• Street flooding in some coastal communities. “Yes, there are now at high tides sometimes fish from the oceans swimming in some of the streets of Miami Beach and Delray and Fort Lauderdale,” Gore said.
    • The spread of the Zika virus is worsened by the warming climate, Gore said. Changes in climate mean such diseases can take root in different places and that mosquitoes bite more often when it’s warmer.
    He said such ills “are really wake-up calls for us. Mother Nature is giving us a very clear and powerful message. We cannot continue putting 110 million tons of global warming producing pollution in the atmosphere every day as if it’s an open sewer.”…

    Clinton’s rally at Miami Dade College was in the same gymnasium where former Gov. Jeb Bush announced his ultimately unsuccessful candidacy for the Republican presidential nomination in June 2015. Her lectern was in almost exactly the same spot as Bush’s.
    ***One big difference: the gym was configured for a much larger crowd for Bush than Clinton.
    The venue was filled to capacity for Bush, with at least 3,000 people on hand. On Tuesday, Clinton drew 1,600…

    Bill Clinton in Belle Glade
    ***In Belle Glade, about 450 people heard the former president argue his case for why his wife would make the best choice for president…
    On Wednesday, Trump is scheduled to appear in Ocala and Lakeland. On Thursday, Trump holds a rally at the Expo Center at the South Florida Fairgrounds west of West Palm Beach.
    http://www.sun-sentinel.com/news/politics/fl-clinton-trump-florida-four-weeks-20161011-story.html

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    pat

    ***”at least one”:

    11 Oct: Tampa Bay Times: In storm-hit Florida, Hillary Clinton ties Hurricane Matthew to climate change
    By Patricia Mazzei and Amy Sherman, Miami Herald
    ***At least one person attended because of Gore: Marian Azeem-Angel, 18, a no-party-affiliated Miami Dade College student studying environmental science.
    “He is the one I’m most excited about,” she said. When Azeem-Angel heard Gore was coming, she confessed, “I got heart palpitations.”
    “Environmental topics a lot of people feel are out of reach, but he can help educate people — you don’t need to be extremely knowledgeable on the subject to get involved,” she said.
    Trump, she said, is “someone who says global warming is a hoax, that it’s not happening, is just in denial. There is so much science. We need to start facing it and dealing with it.”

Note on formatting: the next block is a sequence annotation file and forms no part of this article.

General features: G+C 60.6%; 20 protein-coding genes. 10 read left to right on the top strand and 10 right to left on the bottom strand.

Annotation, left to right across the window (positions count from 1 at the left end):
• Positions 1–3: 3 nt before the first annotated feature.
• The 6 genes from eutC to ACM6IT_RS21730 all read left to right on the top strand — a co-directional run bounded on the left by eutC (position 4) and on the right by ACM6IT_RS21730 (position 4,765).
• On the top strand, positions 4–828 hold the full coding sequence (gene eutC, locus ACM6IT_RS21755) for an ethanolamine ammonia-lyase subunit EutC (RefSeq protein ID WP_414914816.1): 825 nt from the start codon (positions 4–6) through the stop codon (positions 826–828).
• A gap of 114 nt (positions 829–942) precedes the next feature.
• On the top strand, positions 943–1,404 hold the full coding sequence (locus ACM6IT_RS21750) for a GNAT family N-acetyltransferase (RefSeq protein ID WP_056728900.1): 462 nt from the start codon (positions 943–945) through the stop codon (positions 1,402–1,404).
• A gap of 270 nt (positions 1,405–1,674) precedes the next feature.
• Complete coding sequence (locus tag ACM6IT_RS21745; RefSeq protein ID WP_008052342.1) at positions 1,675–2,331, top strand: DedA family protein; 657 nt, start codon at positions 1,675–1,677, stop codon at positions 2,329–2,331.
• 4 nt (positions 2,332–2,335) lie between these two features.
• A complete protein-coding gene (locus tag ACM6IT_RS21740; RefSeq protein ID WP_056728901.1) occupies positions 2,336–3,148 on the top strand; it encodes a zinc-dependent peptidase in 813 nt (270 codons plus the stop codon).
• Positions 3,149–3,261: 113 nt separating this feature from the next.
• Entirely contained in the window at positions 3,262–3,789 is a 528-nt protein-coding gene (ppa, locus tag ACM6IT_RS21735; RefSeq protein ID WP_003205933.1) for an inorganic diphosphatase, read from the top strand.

http://www.tampabay.com/news/politics/stateroundup/in-storm-hit-florida-hillary-clinton-ties-hurricane-matthew-to-climate/2297552

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    David Maddison

    O/T Here is an interesting factoid. There was no ice at the North Pole in the summer of 1958.

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    Testing 2 postings lost in space. (

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    Sorry, but this is off topic I know, but I can’t hold back till the weekend unthreaded, when I’ll have more to say.

    The Queensland Governement has just released its Interim Report on the 50% Renewable target by 2030.

    It’s a lot to trawl through in the interim for me, but needless to say, I’m livid.

    They actually say that they’ll be doing it.

    So, while there are four pdf documents to go through, I’ll just direct you to one of them, shown at this link. (just a 3 page pdf document)

    In general, they have already had a number of ‘public consultation’ meetings, and while the one in Brisbane was well attended, they had 8 meetings in regional Queensland, attended by, umm, wait for it, (in total, all of them) 58 people, showing the, umm, huge interest in something like this. 235 people registered at their website, across the Months and Months it has been open. Only 5 of those people who registered at the site were under 25, showing how young people are right into this.

    In the Months and Months the site has been open they have conducted a quick poll to see if ….. ‘Do you think Queensland can be Australia’s Renewable Energy Leader?’, and they got, wait for it, 6 responses, five in favour.

    A total of 54 submissions were received. The project secretariat will review these separately to the broader public consultation. So, my perception that my submission will perhaps sink without trace.

    One of the documents places reliance, in more than one mention of the use of battery technology to assist with the intermittency.

    So then, back to the short document I linked to.

    Yep, we can do this is the consensus of the Panel.

    It’s only going to cost $6.7 Billion. (Yeah! Right! Good luck with that)

    They are going to construct 5,500MW of large scale renewable power. (Which effectively means that planning for all of that would already be in place, but as yet, it’s still just a thought bubble)

    Umm, wait a minute, 5500MW of renewable power NAMEPLATE, and there is currently 8200MW Nameplate for coal fired power alone, so that doesn’t sound like 50% to me. That’s Nameplate, not actual generated electricity, and even that Nameplate is only 40% of coal fired power, so barely even 14% of just coal fired and not adding in Gas fired.